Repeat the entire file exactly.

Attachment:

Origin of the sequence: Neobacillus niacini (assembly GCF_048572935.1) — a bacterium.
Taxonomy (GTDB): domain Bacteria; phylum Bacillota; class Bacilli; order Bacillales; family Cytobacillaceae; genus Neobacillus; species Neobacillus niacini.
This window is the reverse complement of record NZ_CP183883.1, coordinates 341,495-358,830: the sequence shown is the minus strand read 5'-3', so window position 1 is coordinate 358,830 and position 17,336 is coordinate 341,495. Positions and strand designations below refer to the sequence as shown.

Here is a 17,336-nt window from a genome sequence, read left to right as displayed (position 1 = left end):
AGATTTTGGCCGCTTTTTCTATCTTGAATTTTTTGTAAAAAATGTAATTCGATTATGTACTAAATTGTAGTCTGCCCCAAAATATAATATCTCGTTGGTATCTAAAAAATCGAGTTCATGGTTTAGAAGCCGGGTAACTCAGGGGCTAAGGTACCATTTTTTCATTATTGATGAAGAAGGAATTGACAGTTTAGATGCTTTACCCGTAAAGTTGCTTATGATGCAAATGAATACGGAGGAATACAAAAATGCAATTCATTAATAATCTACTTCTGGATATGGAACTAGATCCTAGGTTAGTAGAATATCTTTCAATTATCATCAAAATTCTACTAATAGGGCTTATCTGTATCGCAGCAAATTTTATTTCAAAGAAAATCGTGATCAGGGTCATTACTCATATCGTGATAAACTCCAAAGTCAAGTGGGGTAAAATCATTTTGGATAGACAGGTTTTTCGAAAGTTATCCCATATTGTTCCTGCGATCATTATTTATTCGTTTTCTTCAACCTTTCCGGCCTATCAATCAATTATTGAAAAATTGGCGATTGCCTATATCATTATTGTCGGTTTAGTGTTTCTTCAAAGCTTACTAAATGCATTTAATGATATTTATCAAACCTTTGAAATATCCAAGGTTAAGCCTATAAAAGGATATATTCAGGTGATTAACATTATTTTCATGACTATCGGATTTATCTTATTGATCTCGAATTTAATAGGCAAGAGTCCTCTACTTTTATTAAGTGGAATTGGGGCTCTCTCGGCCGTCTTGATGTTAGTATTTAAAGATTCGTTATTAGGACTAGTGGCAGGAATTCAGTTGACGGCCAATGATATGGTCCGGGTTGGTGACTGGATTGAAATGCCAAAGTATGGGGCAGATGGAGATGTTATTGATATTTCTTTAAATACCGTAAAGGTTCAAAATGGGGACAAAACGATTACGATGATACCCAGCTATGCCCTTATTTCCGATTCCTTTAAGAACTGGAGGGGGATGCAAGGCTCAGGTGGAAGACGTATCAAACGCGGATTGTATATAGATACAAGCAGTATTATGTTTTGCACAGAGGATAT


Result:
Origin of the sequence: Neobacillus niacini (assembly GCF_048572935.1) — a bacterium.
Taxonomy (GTDB): domain Bacteria; phylum Bacillota; class Bacilli; order Bacillales; family Cytobacillaceae; genus Neobacillus; species Neobacillus niacini.
This window is the reverse complement of record NZ_CP183883.1, coordinates 341,495-358,830: the sequence shown is the minus strand read 5'-3', so window position 1 is coordinate 358,830 and position 17,336 is coordinate 341,495. Positions and strand designations below refer to the sequence as shown.

Here is a 17,336-nt window from a genome sequence, read left to right as displayed (position 1 = left end):
AGATTTTGGCCGCTTTTTCTATCTTGAATTTTTTGTAAAAAATGTAATTCGATTATGTACTAAATTGTAGTCTGCCCCAAAATATAATATCTCGTTGGTATCTAAAAAATCGAGTTCATGGTTTAGAAGCCGGGTAACTCAGGGGCTAAGGTACCATTTTTTCATTATTGATGAAGAAGGAATTGACAGTTTAGATGCTTTACCCGTAAAGTTGCTTATGATGCAAATGAATACGGAGGAATACAAAAATGCAATTCATTAATAATCTACTTCTGGATATGGAACTAGATCCTAGGTTAGTAGAATATCTTTCAATTATCATCAAAATTCTACTAATAGGGCTTATCTGTATCGCAGCAAATTTTATTTCAAAGAAAATCGTGATCAGGGTCATTACTCATATCGTGATAAACTCCAAAGTCAAGTGGGGTAAAATCATTTTGGATAGACAGGTTTTTCGAAAGTTATCCCATATTGTTCCTGCGATCATTATTTATTCGTTTTCTTCAACCTTTCCGGCCTATCAATCAATTATTGAAAAATTGGCGATTGCCTATATCATTATTGTCGGTTTAGTGTTTCTTCAAAGCTTACTAAATGCATTTAATGATATTTATCAAACCTTTGAAATATCCAAGGTTAAGCCTATAAAAGGATATATTCAGGTGATTAACATTATTTTCATGACTATCGGATTTATCTTATTGATCTCGAATTTAATAGGCAAGAGTCCTCTACTTTTATTAAGTGGAATTGGGGCTCTCTCGGCCGTCTTGATGTTAGTATTTAAAGATTCGTTATTAGGACTAGTGGCAGGAATTCAGTTGACGGCCAATGATATGGTCCGGGTTGGTGACTGGATTGAAATGCCAAAGTATGGGGCAGATGGAGATGTTATTGATATTTCTTTAAATACCGTAAAGGTTCAAAATGGGGACAAAACGATTACGATGATACCCAGCTATGCCCTTATTTCCGATTCCTTTAAGAACTGGAGGGGGATGCAAGGCTCAGGTGGAAGACGTATCAAACGCGGATTGTATATAGATACAAGCAGTATTATGTTTTGCACAGAGGATAT